“Yes,” I thought immediately, “I know that intoxication.” I closed my eyes and let myself fall, for just a moment, into that delicious 3a.m. hush, when thoughts charge through our brains unrestrained, and words curlicue like smoke from our souls. Worlds end at 3a.m. Lives are unbearable and yes, desolation and near-madness can lick up around the edges of our minds, and the blood surging through our veins at those moments turns our pages red.
Wait, what? The “romance of desolation”? The “ecstasy of near-madness”? And then there is “dispenser of popular, light-hearted tales.”
This is the lit fic rallying cry. It embraces the idea that writers write because we can see the demons everyone else ignores, and we cannot rest until we wrestle them down onto paper, over and over, forever. Writing is our barbaric yawp, and we send it out over the rooftops, hoping to help dim the bedlam of lives lived in the vicious grip of the mundane. Anything less is inauthentic.
I hear the siren call of this idea, and I know it lives deep inside me. And yet my brow furrowed over Oates’s words. I know writers for whom this is not necessarily the state of their souls. They aren’t carving out pieces of the collective subconscious and nailing them to the page. They write about nice people who have all the trouble they need trying to get together with a person they’re attracted to without having to face an existential crisis on their way to dinner. These writers scoff at this idea: “That’s ridiculous! You don’t need to court madness and desolation to be authentic.”
I think both responses are correct. But how can that be, when they’re fundamentally opposed?
I was stumped until I started looking at it from a completely different angle. If you want to understand a culture, one of the biggest sources of information is that culture’s stories. What a bonanza the explosion of story forms in the last two centuries has been—among them commercial fiction, graphic novels, comic books, movies, and video games. And that got me thinking…
Amazing insights can be found by using all these stories to dissect, for example, what a culture fears, how it loves, and what it thinks is possible. Crime, horror, and paranormal, romance, and science fiction do just that. And lit fic, which is busy analyzing and digging into the underlying darkness of the psyche, gives the cultural sleuth an intentional glimpse of the gritty machines grinding away behind the beautiful facade people try so hard to preserve. And with those statements you can already see how this perspective makes murky the line between the two sides—there is just as much commercial fic that gives this glimpse as lit fic that fails to.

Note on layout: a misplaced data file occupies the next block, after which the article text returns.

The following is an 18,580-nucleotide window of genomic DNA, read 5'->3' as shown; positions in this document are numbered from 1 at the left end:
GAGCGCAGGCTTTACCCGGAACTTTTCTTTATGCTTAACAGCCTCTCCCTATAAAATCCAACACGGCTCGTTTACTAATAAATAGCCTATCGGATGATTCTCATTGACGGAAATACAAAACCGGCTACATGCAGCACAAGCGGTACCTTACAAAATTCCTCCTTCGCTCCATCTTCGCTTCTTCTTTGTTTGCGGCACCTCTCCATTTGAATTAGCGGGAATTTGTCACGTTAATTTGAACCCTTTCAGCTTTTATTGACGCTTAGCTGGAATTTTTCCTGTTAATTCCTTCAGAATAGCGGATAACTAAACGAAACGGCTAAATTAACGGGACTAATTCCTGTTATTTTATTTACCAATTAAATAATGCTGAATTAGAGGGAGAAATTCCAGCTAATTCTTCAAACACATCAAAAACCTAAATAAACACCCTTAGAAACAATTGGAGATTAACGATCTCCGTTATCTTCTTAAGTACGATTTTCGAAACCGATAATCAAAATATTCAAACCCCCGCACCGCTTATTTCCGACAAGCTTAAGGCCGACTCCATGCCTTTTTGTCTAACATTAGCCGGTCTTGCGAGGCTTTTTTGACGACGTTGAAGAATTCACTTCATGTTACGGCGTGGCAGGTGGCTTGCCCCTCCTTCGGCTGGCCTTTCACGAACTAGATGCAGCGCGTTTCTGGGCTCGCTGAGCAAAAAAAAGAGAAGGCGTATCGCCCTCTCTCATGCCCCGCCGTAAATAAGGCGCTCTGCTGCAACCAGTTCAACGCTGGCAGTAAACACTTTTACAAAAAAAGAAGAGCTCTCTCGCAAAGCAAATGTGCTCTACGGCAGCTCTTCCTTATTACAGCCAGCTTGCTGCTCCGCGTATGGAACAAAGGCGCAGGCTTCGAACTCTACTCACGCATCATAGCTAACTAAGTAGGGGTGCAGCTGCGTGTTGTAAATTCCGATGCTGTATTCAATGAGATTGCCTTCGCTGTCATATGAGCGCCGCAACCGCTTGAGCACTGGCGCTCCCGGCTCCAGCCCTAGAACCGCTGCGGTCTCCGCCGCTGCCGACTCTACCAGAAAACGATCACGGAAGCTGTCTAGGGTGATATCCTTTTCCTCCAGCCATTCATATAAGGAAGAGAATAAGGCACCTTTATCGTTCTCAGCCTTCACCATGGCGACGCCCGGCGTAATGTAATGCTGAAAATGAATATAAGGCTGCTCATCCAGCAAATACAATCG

This broader view gives us the objectivity to look at fiction as existing on a continuum of human experience. This continuum goes from dark to light. And since no shadow can be thrown without light and no light can exist without creating shadow, there is no way to have sides. Even in a book without shadow we notice its absence, just as much as we notice the absence of light in a book consumed with shadow. The question, therefore, becomes not “What kind of book is this?” but “Where on the continuum of the human psyche does this book fall?” This question invites the reader to engage every book they read on a much deeper level.
If we’re honest, we, as writers, exist on this continuum, too. So what should matter most is how our story answers that second question, because we’re creating roadmaps of the human psyche, whether we’re aware we’re doing it or not. Our duty, collectively, is to provide as many different roadmaps as we can, not dismiss one story or another because of an imaginary literary fistfight. Only through all our approaches can we capture enough variations to get a glimpse of the true play of light and shadow in the soul, and this could lead to the deepest insight of all: When I look at you, your lights and darks, I see myself.
Kelly Hannow knows she has to get away from Chax. The question is, how?
For Major Camden Williams and Major Devin MacGreggor, Green Berets, after what they survived in Iraq, it’s nothing to them to catch a burglar. But when they see Kelly’s scar, the dark rage that burns hot beneath their surfaces is kindled, and just sending her on her way is no longer an option. Teaching Kelly defensive strategies takes an unexpected turn when the heat of battle turns to a very different kind of heat. Now the only question is, what kind of future can three lost souls possibly find together?
Here they are, the first ten sentences of my WIP, Breaking In.
Thanks to Karysa for such a cool idea! And thanks to all who read. I really appreciate it!
Breaking and entering was not on the list of things Kelly had hoped to accomplish when she graduated from college. But she also wasn’t one to run from good fortune when it decided to shine on her, which had been damn little in the last few years, and not at all in the last month. Breaking and entering posed the most welcome opportunity she could imagine at the moment.